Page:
It’s stormy out there!

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For the past week, we have been taking care of a golden retreiver, Jackson, who was Maggie’s best friend. Today I took him out to Cattle Point to enjoy the stormy weather. I think Maggie would have approved, although she probably would have swum out in the rough sea (you could not keep her out!).

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Jackson takes a more laid-back approach to the ocean, and is fine with just staying on shore.

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I love it when the gulls get all streamlined to avoid being blown off the rocks!

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Nothing happening here, just an eagle landing near an otter on a beautiful stormy day. A goose looks on in the background.

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I wonder what a good surf photographer could do with a waterproof camera hiding out while ducks came by…

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2 thoughts on “It’s stormy out there!

  1. “I wonder what a good surf photographer could do with a waterproof camera hiding out while ducks came by…”
    Awesome idea. I’ve been idly toying with the idea of get-as-low-as-you-can shots of ducks here on the prairies, once those ponds and rivers finally melt (won’t be soon – minus 20 this morning here in Saskatoon). My DSLR, a Pentax K-5, has much-touted weathersealing that by reputation is good enough for brief dips into water, as long as it isn’t taken too deep. This requires a matching weathersealed lens, none of which I currently own. For a focal length that might be good enough for water-surface-level duck shots (or in the surf, perhaps, if the weathersealing is as good as some say it is), the price is around $1000 for such a lens, which is well beyond my budget for this spring.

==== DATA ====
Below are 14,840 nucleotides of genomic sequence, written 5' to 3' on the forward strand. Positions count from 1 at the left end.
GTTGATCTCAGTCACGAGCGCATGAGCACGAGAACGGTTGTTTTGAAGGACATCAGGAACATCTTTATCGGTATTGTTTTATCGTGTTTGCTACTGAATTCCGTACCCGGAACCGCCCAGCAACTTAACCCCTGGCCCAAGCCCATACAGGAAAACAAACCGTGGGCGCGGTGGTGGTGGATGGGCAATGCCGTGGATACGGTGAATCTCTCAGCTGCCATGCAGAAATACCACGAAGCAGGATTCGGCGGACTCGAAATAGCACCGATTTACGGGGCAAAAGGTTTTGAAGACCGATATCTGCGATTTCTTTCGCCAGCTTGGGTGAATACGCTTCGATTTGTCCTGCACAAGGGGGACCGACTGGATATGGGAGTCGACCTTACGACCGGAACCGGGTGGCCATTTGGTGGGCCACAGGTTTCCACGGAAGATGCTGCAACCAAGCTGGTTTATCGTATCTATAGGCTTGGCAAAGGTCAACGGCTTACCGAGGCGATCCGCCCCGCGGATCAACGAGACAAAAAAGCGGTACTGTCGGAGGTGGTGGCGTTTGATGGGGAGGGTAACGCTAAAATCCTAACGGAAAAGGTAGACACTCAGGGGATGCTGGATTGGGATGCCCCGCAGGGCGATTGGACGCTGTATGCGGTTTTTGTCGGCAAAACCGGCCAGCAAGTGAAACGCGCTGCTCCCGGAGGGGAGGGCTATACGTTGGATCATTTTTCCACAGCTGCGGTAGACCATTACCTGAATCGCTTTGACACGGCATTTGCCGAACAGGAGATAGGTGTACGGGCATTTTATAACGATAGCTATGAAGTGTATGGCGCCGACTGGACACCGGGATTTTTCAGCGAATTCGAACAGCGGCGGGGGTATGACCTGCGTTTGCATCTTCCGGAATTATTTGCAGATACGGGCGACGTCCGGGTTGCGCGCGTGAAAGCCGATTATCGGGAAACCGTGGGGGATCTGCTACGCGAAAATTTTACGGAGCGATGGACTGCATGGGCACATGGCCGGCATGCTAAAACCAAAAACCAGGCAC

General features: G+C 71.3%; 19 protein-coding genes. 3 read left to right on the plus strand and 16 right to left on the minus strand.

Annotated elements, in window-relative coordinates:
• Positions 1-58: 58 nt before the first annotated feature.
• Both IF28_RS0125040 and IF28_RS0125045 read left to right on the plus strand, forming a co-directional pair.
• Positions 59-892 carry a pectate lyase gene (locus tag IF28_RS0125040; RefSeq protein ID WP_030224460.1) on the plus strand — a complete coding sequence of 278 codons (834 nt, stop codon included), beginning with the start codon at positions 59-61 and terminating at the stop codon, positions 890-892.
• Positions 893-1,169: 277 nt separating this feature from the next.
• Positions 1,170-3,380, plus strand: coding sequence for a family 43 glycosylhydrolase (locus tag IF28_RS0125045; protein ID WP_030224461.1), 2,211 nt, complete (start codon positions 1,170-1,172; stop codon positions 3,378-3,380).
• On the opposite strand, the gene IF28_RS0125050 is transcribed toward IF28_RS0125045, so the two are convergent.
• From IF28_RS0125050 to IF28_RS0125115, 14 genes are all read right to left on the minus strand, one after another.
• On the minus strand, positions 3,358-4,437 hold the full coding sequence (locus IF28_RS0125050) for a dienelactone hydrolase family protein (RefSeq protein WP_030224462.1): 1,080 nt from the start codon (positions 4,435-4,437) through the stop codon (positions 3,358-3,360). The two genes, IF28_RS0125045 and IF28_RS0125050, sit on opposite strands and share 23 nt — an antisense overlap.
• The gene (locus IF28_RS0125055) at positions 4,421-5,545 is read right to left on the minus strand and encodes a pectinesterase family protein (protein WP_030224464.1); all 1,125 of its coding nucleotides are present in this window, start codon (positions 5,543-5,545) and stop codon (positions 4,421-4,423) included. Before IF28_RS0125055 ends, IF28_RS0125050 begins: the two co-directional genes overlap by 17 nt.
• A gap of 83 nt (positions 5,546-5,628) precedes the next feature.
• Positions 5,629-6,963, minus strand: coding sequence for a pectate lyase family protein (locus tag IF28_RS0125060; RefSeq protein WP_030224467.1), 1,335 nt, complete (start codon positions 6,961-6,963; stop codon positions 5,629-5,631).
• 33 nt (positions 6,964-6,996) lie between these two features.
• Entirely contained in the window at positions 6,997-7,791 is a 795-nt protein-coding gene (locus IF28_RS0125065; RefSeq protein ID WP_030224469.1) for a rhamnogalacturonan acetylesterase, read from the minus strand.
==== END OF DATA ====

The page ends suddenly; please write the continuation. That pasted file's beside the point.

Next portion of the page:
Still, fun to dream…. and if I do acquire such a lens, I’ll have to keep your surf-duck idea in mind!

    • I suppose it could be done with one of those bag-like contraptions which are not waterproof to great depth, but are near the surface…It is definitely a pricy thing going into water shooting!
      I have always dreamed of making a floating blind with an inner tube and hip waders. I read about it in a book when I was a kid, but I can’t remember the name! You build it to resemble a clump of reeds or a beaver lodge.

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